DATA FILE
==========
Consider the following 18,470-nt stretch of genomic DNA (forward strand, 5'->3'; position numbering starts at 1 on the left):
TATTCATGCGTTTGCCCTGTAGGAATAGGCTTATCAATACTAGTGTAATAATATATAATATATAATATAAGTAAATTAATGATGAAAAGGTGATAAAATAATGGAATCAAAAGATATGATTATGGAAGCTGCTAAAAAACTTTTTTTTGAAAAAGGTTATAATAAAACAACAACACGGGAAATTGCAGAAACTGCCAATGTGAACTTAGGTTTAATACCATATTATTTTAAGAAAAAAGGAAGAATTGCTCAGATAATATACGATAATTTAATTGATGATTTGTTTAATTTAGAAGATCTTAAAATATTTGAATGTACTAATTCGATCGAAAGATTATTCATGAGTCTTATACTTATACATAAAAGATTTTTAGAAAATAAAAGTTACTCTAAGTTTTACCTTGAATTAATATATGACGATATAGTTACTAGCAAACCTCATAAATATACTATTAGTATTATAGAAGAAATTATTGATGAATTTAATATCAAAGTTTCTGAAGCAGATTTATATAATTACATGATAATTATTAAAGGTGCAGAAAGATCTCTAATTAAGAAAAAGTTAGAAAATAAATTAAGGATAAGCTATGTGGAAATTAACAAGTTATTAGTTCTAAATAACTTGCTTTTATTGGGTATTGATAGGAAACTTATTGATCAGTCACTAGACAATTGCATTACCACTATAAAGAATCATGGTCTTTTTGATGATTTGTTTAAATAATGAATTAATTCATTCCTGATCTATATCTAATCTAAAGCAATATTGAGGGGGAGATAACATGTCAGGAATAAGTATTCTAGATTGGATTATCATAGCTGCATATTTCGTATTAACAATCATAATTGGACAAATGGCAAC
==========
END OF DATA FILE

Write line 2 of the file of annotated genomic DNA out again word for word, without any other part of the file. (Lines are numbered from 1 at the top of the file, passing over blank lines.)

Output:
TATTCATGCGTTTGCCCTGTAGGAATAGGCTTATCAATACTAGTGTAATAATATATAATATATAATATAAGTAAATTAATGATGAAAAGGTGATAAAATAATGGAATCAAAAGATATGATTATGGAAGCTGCTAAAAAACTTTTTTTTGAAAAAGGTTATAATAAAACAACAACACGGGAAATTGCAGAAACTGCCAATGTGAACTTAGGTTTAATACCATATTATTTTAAGAAAAAAGGAAGAATTGCTCAGATAATATACGATAATTTAATTGATGATTTGTTTAATTTAGAAGATCTTAAAATATTTGAATGTACTAATTCGATCGAAAGATTATTCATGAGTCTTATACTTATACATAAAAGATTTTTAGAAAATAAAAGTTACTCTAAGTTTTACCTTGAATTAATATATGACGATATAGTTACTAGCAAACCTCATAAATATACTATTAGTATTATAGAAGAAATTATTGATGAATTTAATATCAAAGTTTCTGAAGCAGATTTATATAATTACATGATAATTATTAAAGGTGCAGAAAGATCTCTAATTAAGAAAAAGTTAGAAAATAAATTAAGGATAAGCTATGTGGAAATTAACAAGTTATTAGTTCTAAATAACTTGCTTTTATTGGGTATTGATAGGAAACTTATTGATCAGTCACTAGACAATTGCATTACCACTATAAAGAATCATGGTCTTTTTGATGATTTGTTTAAATAATGAATTAATTCATTCCTGATCTATATCTAATCTAAAGCAATATTGAGGGGGAGATAACATGTCAGGAATAAGTATTCTAGATTGGATTATCATAGCTGCATATTTCGTATTAACAATCATAATTGGACAAATGGCAAC